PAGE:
From: Sara Vaiana <troubles@fisica.unimi.it>
Newsgroups: milano.seminari
Subject: 13-06-2007 Dynamics of Intramolecular Contact Formation in Islet Amyloid Polypeptide
Date: Tue, 8 May 2007 10:11:13 +0000 (UTC)

                                   Seminario

                              Il giorno 13-06-2007
                        alle ore 14:30 in Aula Caldirola

                                  Sara Vaiana
                     National Institute of Health, bethesda

                        terra' un seminario dal titolo:

   Dynamics of Intramolecular Contact Formation in Islet Amyloid Polypeptide

                                   Abstract:
   Measuring the dynamical properties of unfolded chains in solution, and in
 particular of amyloid forming peptides, is of key importance to understand the
   first elementary steps in folding, misfolding and aggregation. Human islet
amyloid polypeptide (hIAPP) is co-secreted with insulin in the beta-cells of the
 pancreas and forms amyloid deposits in type II Diabetes. In aqueous solution,
  before converting to its more stable multimeric fibrillar state, the monomer
 appears to be unstructured. We use tryptophan triplet quenching by cystine to
 measure the rates of intra-molecular end-to-end contact formation in hIAPP and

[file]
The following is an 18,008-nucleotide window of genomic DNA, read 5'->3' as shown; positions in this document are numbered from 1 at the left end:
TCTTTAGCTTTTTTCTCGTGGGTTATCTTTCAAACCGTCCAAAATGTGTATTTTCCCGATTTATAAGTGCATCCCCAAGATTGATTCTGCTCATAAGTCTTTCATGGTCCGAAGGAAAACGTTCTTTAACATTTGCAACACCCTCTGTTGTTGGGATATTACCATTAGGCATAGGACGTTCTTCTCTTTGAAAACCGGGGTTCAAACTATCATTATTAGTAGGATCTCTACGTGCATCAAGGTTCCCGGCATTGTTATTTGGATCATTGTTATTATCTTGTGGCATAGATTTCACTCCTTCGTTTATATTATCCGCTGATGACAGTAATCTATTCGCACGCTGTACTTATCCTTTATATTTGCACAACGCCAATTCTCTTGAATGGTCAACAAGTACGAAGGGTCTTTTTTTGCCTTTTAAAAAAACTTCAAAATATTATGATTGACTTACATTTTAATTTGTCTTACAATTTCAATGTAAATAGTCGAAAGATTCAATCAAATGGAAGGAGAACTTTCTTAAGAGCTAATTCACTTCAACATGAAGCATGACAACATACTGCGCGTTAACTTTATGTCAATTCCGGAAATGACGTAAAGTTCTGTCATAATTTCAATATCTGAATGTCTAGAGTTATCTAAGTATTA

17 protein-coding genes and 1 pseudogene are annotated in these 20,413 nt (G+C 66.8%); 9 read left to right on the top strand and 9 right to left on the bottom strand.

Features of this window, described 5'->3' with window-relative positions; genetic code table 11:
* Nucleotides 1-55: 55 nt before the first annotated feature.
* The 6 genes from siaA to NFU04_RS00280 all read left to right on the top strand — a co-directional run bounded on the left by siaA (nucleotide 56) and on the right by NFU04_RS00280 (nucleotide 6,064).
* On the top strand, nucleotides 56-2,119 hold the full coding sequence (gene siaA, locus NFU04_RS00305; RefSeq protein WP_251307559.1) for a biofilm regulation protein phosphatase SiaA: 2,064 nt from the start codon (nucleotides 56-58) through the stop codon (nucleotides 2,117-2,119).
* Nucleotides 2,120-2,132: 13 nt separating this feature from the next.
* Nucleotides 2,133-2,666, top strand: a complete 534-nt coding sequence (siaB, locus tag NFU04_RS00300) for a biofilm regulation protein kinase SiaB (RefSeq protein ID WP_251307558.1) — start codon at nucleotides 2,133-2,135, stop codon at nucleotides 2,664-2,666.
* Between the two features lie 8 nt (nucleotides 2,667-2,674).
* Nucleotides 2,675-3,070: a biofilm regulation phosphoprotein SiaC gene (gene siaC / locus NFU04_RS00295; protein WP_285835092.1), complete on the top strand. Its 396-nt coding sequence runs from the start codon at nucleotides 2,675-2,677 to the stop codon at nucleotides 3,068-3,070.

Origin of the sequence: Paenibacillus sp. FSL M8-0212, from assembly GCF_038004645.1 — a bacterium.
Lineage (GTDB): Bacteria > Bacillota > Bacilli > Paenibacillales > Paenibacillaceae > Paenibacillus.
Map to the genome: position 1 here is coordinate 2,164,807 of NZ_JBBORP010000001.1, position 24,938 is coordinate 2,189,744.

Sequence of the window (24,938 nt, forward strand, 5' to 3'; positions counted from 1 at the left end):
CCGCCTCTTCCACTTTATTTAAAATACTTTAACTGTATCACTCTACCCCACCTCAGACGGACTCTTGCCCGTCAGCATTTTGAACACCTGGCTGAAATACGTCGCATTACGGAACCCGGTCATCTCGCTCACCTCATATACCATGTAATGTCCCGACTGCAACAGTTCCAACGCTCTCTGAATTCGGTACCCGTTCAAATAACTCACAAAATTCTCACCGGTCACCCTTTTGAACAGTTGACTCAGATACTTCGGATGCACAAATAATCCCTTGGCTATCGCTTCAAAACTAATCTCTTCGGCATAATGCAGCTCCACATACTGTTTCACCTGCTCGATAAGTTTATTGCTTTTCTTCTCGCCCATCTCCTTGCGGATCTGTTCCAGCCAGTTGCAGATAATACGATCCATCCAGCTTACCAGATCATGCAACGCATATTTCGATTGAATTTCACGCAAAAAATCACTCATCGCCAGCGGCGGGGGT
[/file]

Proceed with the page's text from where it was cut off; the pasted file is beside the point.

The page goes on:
rIAPP (the non aggregating rat variant) and compare them to the model peptide
 C(AGQ)9W. This allows us to probe how sequence and solvent composition affect
 intra-chain interactions. Contact formation involves large scale motions which
depend on the balance between attractive and repulsive interactions among amino
 acids in the chain and among amino acids and the solvent. Changing the solvent
    affects both the average size of the chain and its dynamical properties.
Viscosity dependent measurements on rIAPP allow extracting these two terms from
 the observed rates, as a function of denaturant concentration and temperature.
  This reveals a chain collapse in aqueous solvent, resulting from attractive
effective intra-chain interactions. Interestingly these introduce kinetic traps
 that significantly slow down end-to-end diffusion. Observed rates for hIAPP in
high denaturant are faster than for rIAPP, indicating a more collapsed state or
less stiff diffusive dynamics. Sedimentation equilibrium experiments prove that
 the peptide is a monomer in all conditions studied, so this difference is not
                              due to aggregation.

                               Per Informazioni:
                                  Guido Tiana